Posting up at the bar at Midwestern pasta restaurant Daisies in Chicago’s Logan Square in June, the bartender noted just one cocktail special: a Lost Plane, a rum-based variation of the Paper Plane. Daisies front of house manager Katherine Sturgill’s tart, sultry version comprised Kasama 7-year rum, St. Elder blood orange liqueur, Amaro Montenegro, lemon juice, and a few cinnamony dashes of Moroccan bitters.

A few paces down Milwaukee Avenue, Alex Barbatsis, head bartender at stalwart craft cocktail den The Whistler, was menuing the Last Plane Outta Midway, a Paper Plane-Last Word mashup of Rittenhouse rye, Campari, Maraschino liqueur, lemon juice, simple syrup, and Angostura bitters — “a touch more bitter and less sharp” than a Paper Plane, and with “a more favorable cost of goods,” he quips.

Meanwhile in Lower Manhattan, the namesake speakeasy Paper Planes is substituting floral Amaro Montenegro for herbaceous Amaro Nonino in its house Paper Plane cocktail. A cheekily named Avion de Papel uncannily resembles famed New York bartender Joaquín Simó’s Naked & Famous (mezcal, Aperol, yellow Chartreuse, and lime), with a splash of ancho verde. Bar folk descending on the city for Bar Convent Brooklyn last month may also have noticed that liquor brands of varying stripes and net worths — few of them associated with ingredients used in the O.G. drink — seemed hellbent on aligning themselves with the Paper Plane, making it their “hero” cocktail.

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“I would, though, be very happy if it knocked off the Espresso Martini from its silly, buzzy cocktail throne.”

Is the bright orange drink on track to achieve “Drink of Summer” status? Comprising equal, shaken parts of Amaro Nonino, Aperol, bourbon, and lemon juice, the Paper Plane was invented in Chicago some 16 years ago as a variation on the Last Word. This bittersweet, friendly yet beguiling whiskey cocktail quickly secured a place in the modern bartending canon for its unicorn build as a four-ingredient equal parter. It appears poised for an Espresso Martini kind of moment, though it bears nothing in common with this or fellow It Girl variation: the Martini. Is it the Paper Plane’s low-octane composition? Or perhaps that amaro is stepping tentatively closer to the mainstream? Maybe the Paper Plane has simply hypnotized the next generation of barkeeps.

Of course, with bartender darling status comes riffs on riffs — and the inevitable, age-old question: At what point does the Paper Plane (itself a riff, whew!) become an entirely different cocktail?

“From my vantage point, the Paper Plane has been very popular since Sam [Ross] made it for The Violet Hour in 2007,” says Abe Vucekovich, beverage director at Meadowlark Hospitality in Chicago. “I would, though, be very happy if it knocked off the Espresso Martini from its silly, buzzy cocktail throne.”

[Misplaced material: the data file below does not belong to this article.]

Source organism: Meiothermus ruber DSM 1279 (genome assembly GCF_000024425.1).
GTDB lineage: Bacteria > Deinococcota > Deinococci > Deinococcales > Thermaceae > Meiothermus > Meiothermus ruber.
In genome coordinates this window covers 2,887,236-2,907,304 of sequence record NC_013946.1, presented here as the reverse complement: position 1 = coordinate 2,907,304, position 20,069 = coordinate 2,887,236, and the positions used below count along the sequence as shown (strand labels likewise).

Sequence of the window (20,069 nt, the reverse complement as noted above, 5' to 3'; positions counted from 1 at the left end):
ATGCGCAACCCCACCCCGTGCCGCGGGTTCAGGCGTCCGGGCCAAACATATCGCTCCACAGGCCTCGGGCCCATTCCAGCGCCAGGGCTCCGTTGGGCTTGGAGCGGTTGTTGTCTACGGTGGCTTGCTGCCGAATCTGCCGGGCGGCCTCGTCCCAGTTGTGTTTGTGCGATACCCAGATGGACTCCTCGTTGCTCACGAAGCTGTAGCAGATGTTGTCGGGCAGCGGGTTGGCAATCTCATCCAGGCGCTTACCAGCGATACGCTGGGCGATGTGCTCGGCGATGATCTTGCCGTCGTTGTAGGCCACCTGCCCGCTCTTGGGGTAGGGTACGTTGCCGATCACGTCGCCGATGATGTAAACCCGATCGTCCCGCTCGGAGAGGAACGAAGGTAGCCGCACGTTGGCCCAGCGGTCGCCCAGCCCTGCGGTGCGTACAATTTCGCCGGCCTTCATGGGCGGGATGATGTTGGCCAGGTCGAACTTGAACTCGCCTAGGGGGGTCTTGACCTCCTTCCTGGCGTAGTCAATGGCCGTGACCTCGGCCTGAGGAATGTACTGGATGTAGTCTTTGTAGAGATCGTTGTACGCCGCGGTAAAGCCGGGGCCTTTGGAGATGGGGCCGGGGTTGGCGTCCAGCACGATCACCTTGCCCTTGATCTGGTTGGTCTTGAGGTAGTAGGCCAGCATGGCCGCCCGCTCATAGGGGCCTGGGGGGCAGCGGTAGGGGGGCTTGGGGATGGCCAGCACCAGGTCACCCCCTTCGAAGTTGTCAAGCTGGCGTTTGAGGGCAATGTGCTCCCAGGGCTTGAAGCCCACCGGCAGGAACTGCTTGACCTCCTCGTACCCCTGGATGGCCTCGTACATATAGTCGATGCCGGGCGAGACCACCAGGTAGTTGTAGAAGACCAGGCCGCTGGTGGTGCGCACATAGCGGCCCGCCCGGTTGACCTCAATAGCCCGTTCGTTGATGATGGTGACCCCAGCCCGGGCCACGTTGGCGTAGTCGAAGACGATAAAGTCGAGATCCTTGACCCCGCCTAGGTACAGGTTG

It makes sense that the Paper Plane is so ubiquitous in the city where it was born; indeed, the cocktail has been a top 25 best-selling cocktail at The Violet Hour every year since it debuted there, per head mixologist Toby Maloney.

Vucekovich, also a Violet Hour alum, recently added a Paper Plane riff at cured-meats-focused restaurant Lardon, also in Logan Square. Fly Like Paper contains equal parts Four Roses bourbon, lemon juice, Bordiga Aperitivo, and Amaro Montenegro, plus a few dashes of Angostura bitters for a “patio pounder” worthy of the M.I.A. song the drink homages. But he suspects other factors explain the drink’s recent ascendancy.

“A lot of times cocktails seem to start as a bartender’s favorite and then catch on with guests,” he says. “I think the no added sugar could be a reason, and the lower ABV could be another. But, at the end of the day, the Paper Plane is flavorful and refreshing and that has allowed it to, well, take off.”

An Equal-Parts Unicorn

Ross, the owner/operator and bartender of New York’s Attaboy (formerly Milk & Honey), Temple Bar, and recently opened Danger Danger, invented this four-ingredient cocktail for The Violet Hour after Maloney, a former Milk & Honey cohort, asked him to create a drink for the menu. Ross conceived the Paper Plane as a riff on the pre-Prohibition Last Word, initially combining Campari with lemon juice, bourbon, and Amaro Nonino. As Ross later told drinks writer and author Robert Simonson in an interview, after two days of mulling it over, he subbed in Aperol for Campari to get a more balanced result. He named the drink for M.I.A.’s downtempo, hip-hop chart topper “Paper Planes,” which anyone with a radio or near a bar in 2007 was probably hearing on repeat.

“There are older drinks that we have early recipes of that were and are still commonly considered to be equal parts — Negroni, Last Word, etc. However, these cocktails don’t work as equal-parts recipes; in equal proportions, they don’t bring about the fundamental balancing that the Paper Plane does.”